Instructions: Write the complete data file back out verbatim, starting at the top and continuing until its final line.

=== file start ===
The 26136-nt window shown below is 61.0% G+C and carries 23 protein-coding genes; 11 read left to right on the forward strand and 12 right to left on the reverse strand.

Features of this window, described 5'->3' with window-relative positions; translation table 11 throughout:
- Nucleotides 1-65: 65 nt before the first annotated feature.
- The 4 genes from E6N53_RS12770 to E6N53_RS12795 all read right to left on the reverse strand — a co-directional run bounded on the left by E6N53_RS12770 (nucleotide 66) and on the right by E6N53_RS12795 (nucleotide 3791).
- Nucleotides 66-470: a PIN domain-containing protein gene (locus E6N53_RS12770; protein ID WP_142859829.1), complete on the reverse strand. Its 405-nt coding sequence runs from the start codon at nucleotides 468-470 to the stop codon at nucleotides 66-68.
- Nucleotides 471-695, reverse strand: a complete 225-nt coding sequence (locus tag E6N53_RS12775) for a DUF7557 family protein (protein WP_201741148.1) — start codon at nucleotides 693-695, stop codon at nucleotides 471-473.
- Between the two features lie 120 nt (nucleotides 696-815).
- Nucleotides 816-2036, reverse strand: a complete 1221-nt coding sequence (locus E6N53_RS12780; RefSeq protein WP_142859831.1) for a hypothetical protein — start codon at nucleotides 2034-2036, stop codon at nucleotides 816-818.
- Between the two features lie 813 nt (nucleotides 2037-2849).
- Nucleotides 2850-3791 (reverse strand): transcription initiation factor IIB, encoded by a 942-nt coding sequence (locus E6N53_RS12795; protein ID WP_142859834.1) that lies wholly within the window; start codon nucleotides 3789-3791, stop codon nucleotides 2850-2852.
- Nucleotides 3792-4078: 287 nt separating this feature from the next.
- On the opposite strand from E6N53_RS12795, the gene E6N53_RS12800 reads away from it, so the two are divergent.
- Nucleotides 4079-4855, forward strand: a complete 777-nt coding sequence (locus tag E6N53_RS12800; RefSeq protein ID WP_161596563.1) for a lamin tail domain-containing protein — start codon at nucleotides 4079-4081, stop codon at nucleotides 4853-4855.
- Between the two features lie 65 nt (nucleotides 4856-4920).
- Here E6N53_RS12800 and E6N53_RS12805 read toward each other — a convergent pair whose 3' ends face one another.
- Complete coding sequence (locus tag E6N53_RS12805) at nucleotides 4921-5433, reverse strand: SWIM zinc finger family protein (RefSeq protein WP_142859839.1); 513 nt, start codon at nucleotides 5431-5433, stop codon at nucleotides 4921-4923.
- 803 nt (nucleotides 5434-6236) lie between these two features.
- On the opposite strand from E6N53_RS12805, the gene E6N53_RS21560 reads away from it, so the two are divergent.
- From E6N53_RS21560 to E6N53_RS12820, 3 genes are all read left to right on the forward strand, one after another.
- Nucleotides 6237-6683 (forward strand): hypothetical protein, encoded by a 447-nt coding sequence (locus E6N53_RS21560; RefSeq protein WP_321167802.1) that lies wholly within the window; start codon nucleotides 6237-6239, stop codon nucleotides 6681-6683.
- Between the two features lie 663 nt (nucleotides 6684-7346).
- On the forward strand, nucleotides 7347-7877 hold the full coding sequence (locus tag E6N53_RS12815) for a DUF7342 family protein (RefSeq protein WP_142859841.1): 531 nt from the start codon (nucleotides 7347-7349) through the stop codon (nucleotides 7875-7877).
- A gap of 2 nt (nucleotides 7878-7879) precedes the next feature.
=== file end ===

The 26136-nt window shown below is 61.0% G+C and carries 23 protein-coding genes; 11 read left to right on the forward strand and 12 right to left on the reverse strand.

Features of this window, described 5'->3' with window-relative positions; translation table 11 throughout:
- Nucleotides 1-65: 65 nt before the first annotated feature.
- The 4 genes from E6N53_RS12770 to E6N53_RS12795 all read right to left on the reverse strand — a co-directional run bounded on the left by E6N53_RS12770 (nucleotide 66) and on the right by E6N53_RS12795 (nucleotide 3791).
- Nucleotides 66-470: a PIN domain-containing protein gene (locus E6N53_RS12770; protein ID WP_142859829.1), complete on the reverse strand. Its 405-nt coding sequence runs from the start codon at nucleotides 468-470 to the stop codon at nucleotides 66-68.
- Nucleotides 471-695, reverse strand: a complete 225-nt coding sequence (locus tag E6N53_RS12775) for a DUF7557 family protein (protein WP_201741148.1) — start codon at nucleotides 693-695, stop codon at nucleotides 471-473.
- Between the two features lie 120 nt (nucleotides 696-815).
- Nucleotides 816-2036, reverse strand: a complete 1221-nt coding sequence (locus E6N53_RS12780; RefSeq protein WP_142859831.1) for a hypothetical protein — start codon at nucleotides 2034-2036, stop codon at nucleotides 816-818.
- Between the two features lie 813 nt (nucleotides 2037-2849).
- Nucleotides 2850-3791 (reverse strand): transcription initiation factor IIB, encoded by a 942-nt coding sequence (locus E6N53_RS12795; protein ID WP_142859834.1) that lies wholly within the window; start codon nucleotides 3789-3791, stop codon nucleotides 2850-2852.
- Nucleotides 3792-4078: 287 nt separating this feature from the next.
- On the opposite strand from E6N53_RS12795, the gene E6N53_RS12800 reads away from it, so the two are divergent.
- Nucleotides 4079-4855, forward strand: a complete 777-nt coding sequence (locus tag E6N53_RS12800; RefSeq protein ID WP_161596563.1) for a lamin tail domain-containing protein — start codon at nucleotides 4079-4081, stop codon at nucleotides 4853-4855.
- Between the two features lie 65 nt (nucleotides 4856-4920).
- Here E6N53_RS12800 and E6N53_RS12805 read toward each other — a convergent pair whose 3' ends face one another.
- Complete coding sequence (locus tag E6N53_RS12805) at nucleotides 4921-5433, reverse strand: SWIM zinc finger family protein (RefSeq protein WP_142859839.1); 513 nt, start codon at nucleotides 5431-5433, stop codon at nucleotides 4921-4923.
- 803 nt (nucleotides 5434-6236) lie between these two features.
- On the opposite strand from E6N53_RS12805, the gene E6N53_RS21560 reads away from it, so the two are divergent.
- From E6N53_RS21560 to E6N53_RS12820, 3 genes are all read left to right on the forward strand, one after another.
- Nucleotides 6237-6683 (forward strand): hypothetical protein, encoded by a 447-nt coding sequence (locus E6N53_RS21560; RefSeq protein WP_321167802.1) that lies wholly within the window; start codon nucleotides 6237-6239, stop codon nucleotides 6681-6683.
- Between the two features lie 663 nt (nucleotides 6684-7346).
- On the forward strand, nucleotides 7347-7877 hold the full coding sequence (locus tag E6N53_RS12815) for a DUF7342 family protein (RefSeq protein WP_142859841.1): 531 nt from the start codon (nucleotides 7347-7349) through the stop codon (nucleotides 7875-7877).
- A gap of 2 nt (nucleotides 7878-7879) precedes the next feature.